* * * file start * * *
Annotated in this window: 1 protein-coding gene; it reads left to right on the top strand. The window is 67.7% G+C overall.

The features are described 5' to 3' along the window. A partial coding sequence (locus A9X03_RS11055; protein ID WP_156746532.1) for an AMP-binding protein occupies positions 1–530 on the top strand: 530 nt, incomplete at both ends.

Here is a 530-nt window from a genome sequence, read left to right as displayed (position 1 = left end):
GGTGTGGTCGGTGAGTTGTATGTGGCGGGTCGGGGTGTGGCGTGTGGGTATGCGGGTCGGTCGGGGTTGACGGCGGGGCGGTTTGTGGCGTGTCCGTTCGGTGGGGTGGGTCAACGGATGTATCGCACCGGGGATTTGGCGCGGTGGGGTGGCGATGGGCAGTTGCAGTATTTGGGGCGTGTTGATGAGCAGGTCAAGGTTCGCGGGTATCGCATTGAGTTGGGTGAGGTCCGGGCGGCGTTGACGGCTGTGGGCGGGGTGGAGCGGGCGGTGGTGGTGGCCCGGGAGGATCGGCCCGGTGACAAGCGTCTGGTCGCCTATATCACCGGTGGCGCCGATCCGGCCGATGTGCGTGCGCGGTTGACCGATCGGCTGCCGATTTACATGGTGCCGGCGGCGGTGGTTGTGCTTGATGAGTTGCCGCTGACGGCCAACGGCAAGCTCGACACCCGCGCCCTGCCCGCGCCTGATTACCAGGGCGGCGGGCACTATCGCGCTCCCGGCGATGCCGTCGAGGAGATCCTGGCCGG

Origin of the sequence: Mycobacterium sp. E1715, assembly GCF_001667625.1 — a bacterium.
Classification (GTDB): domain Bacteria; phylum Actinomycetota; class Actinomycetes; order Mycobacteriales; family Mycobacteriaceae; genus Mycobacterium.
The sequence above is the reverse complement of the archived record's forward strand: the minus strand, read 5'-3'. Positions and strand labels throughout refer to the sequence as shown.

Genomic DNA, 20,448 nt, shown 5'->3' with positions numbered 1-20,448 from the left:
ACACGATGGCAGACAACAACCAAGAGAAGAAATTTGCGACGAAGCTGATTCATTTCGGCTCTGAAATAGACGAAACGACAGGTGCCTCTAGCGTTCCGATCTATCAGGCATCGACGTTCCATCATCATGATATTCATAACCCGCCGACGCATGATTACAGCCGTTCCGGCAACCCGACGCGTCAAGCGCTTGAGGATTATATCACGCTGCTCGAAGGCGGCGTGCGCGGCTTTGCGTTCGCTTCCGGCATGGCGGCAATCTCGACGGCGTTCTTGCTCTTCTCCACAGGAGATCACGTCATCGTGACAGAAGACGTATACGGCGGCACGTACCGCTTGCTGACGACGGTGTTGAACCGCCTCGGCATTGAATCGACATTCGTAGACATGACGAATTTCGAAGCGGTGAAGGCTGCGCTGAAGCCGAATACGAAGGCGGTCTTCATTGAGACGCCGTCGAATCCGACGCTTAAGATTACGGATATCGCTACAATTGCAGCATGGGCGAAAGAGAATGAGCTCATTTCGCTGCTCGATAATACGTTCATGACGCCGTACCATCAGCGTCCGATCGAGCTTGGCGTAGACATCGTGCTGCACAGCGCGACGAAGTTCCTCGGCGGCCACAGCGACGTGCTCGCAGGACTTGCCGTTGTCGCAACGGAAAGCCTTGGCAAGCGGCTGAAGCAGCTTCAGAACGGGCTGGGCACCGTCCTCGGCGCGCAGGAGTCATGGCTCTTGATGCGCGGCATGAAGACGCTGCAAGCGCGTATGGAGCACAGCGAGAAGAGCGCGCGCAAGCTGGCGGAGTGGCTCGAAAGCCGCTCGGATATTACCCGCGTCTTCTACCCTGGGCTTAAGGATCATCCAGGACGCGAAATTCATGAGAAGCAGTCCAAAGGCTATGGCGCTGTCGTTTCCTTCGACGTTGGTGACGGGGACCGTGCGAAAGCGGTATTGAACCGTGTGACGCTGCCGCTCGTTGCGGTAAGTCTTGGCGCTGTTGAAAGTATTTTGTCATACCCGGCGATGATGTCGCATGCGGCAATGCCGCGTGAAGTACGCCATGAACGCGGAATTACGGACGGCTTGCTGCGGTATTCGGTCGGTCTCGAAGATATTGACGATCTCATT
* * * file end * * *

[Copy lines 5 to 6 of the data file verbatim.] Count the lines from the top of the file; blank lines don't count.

Origin of the sequence: Mycobacterium sp. E1715, assembly GCF_001667625.1 — a bacterium.
Classification (GTDB): domain Bacteria; phylum Actinomycetota; class Actinomycetes; order Mycobacteriales; family Mycobacteriaceae; genus Mycobacterium.